Vaniish - “Memory Work”

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Vaniish

Vaniish - “Memory Work”

  • 3/5

Reviewed by Jen Dan Jan 4, 2015

Keven Tecon and Amy Rosenoff have risen from the ashes of their former synth-rock band Veil Veil Vanish to record anew as Vaniish.

Keven Tecon and Amy Rosenoff have risen from the ashes of their former band Veil Veil Vanish to record anew as Vaniish.  Keven and Amy recruited Adam Beck and Nick Ott into the band and recently released their debut album “Memory Work” on Metropolis Records.   Although Veil Veil Vanish is no more, Vaniish continues to mine the same post-punk/darkwave vein as its predecessor.  The atmospheric blend of gloomy pop and synth-rock featured on “Memory Work” makes for an uneasy, restless, and sometimes too lugubrious listen. 

Keven and Amy paint from a monochromatic sonic palette of manic depressive tempos and similar instrumentation that alternately clashes with or cocoons Keven’s coolly mourning, half-buried vocal tones.  The more memorable songs are the ones that dig in with catchier hooks and emotional vulnerability, like the rapid clack of the title track, which is ribboned with Keven’s supple, aching vocals, and the warped, unwinding spiral of “Kaleidoscoped” with its passionate refrain of “I’m alive.”

There’s cold comfort to be found on the run of songs placed in the middle of the album.  It starts with the chilly and regimented “Fragment/Fatigue” and its pronounced marching beat, funereal organ notes, and a ticking clock which mix with Keven’s weary, echoed vocals.  Then the crash and dash of “Search and Replace” rattles with an emphatic drum-based tempo while Keven’s dolorous tones float over fast-picked guitar and darting noises.  “Observatory Time” is the stuff of disconcerting dreams as it gets swamped with circling-down-the-drain noise and an extremely echoed, drawn out vocal delivery.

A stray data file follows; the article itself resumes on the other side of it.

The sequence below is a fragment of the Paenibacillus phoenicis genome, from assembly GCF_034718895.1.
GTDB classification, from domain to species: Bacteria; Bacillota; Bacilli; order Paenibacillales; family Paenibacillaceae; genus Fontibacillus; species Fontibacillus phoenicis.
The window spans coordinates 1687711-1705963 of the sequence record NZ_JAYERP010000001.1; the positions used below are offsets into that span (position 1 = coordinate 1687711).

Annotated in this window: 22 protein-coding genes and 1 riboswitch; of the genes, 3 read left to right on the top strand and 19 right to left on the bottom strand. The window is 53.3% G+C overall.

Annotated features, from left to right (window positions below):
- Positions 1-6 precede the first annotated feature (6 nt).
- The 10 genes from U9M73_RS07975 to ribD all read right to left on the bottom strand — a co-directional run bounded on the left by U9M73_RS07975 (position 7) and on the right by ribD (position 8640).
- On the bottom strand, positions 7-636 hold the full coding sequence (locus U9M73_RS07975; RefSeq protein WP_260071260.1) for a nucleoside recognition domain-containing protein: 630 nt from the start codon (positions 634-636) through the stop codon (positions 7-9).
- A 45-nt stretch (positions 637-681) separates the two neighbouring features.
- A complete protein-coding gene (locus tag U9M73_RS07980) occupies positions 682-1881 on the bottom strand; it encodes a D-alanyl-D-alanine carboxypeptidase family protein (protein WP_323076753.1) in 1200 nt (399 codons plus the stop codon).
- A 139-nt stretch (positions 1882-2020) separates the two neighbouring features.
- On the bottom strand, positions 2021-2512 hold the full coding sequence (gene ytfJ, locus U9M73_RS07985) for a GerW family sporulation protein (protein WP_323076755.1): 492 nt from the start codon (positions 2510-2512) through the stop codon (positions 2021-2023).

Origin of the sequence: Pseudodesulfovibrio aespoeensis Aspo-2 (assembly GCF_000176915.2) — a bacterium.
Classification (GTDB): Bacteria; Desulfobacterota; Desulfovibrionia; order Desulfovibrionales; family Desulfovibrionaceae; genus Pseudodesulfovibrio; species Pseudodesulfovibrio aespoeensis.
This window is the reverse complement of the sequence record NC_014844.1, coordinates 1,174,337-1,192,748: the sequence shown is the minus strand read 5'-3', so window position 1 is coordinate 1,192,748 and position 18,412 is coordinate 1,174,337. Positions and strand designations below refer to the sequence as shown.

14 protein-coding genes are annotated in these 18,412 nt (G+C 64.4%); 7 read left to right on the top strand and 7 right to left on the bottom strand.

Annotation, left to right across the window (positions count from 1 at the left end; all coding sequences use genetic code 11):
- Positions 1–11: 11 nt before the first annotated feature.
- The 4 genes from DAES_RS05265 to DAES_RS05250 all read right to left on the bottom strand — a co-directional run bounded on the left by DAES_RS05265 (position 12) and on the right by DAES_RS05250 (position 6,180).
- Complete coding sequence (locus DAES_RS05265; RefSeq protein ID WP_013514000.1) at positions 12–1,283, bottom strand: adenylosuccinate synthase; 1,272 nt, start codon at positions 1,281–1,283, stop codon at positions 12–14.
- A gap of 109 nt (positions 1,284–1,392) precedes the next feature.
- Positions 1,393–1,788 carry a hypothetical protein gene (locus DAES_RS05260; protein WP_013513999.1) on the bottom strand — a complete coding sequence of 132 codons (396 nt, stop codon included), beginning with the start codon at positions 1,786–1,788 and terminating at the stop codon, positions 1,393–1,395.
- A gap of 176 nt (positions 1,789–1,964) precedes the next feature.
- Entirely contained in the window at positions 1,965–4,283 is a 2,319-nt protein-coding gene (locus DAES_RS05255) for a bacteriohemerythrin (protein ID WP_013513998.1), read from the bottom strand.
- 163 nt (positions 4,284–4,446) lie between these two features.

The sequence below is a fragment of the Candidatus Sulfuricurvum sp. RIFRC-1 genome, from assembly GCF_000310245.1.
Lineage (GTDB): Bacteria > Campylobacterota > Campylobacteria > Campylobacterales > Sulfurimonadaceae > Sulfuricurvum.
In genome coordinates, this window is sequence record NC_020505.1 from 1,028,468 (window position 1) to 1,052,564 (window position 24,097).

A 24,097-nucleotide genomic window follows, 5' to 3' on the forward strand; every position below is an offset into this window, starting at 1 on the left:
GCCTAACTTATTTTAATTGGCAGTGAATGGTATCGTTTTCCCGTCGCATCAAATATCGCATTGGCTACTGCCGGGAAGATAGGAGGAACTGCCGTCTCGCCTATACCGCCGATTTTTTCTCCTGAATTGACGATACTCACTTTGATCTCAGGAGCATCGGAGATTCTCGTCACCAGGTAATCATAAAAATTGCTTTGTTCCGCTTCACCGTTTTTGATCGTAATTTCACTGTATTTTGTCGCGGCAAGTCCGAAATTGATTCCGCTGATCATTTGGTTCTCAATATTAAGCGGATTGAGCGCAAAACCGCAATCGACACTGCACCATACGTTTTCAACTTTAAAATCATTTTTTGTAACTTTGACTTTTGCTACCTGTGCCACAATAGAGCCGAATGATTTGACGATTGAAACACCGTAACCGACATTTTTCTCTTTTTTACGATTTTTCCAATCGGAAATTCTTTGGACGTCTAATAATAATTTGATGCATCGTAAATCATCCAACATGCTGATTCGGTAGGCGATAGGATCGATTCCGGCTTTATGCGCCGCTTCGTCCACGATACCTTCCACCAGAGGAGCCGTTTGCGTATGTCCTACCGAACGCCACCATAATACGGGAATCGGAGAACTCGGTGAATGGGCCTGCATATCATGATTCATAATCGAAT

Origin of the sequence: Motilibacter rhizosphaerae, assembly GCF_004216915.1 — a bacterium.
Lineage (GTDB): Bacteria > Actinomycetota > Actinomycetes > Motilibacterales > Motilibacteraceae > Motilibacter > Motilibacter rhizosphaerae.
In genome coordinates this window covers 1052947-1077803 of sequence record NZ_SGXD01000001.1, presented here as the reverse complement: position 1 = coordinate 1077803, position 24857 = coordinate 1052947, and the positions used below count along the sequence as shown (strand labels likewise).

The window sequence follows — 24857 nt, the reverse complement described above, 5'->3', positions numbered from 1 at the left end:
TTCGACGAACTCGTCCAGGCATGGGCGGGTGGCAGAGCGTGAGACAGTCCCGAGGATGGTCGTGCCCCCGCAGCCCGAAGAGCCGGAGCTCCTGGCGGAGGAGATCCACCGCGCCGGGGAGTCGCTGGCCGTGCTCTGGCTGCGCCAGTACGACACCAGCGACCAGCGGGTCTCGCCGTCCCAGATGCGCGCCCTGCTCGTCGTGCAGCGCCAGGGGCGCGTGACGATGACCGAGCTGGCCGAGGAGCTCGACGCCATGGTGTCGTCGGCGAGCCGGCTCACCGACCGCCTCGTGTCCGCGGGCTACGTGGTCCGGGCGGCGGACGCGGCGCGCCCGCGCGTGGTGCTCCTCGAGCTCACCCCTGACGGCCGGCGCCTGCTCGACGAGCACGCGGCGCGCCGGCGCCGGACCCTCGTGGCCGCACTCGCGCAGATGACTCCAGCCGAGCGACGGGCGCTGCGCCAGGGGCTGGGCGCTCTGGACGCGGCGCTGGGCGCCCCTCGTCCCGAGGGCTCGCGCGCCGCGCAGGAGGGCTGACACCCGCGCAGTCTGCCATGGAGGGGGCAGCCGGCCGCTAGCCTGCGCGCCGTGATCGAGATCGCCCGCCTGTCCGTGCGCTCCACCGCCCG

The band glides and slides winningly through the up-tempo “Merge” as the ghost of Robert Smith hovers over the proceedings.  Keven kicks it downbeat a notch, exclaiming about being cast out and “lashing out” against a bright build-up of guitar frisson.  Delightful album-ender “La Foi au Fil de L’Eau” is a refreshing escape from all the despondent and distant melancholy.  The Sigur Ros-sounding one-off has Keven softly singing in French (“Je suis libre” is the main discernible phrase.) amid a hymn-like ambience of sustained organ notes.

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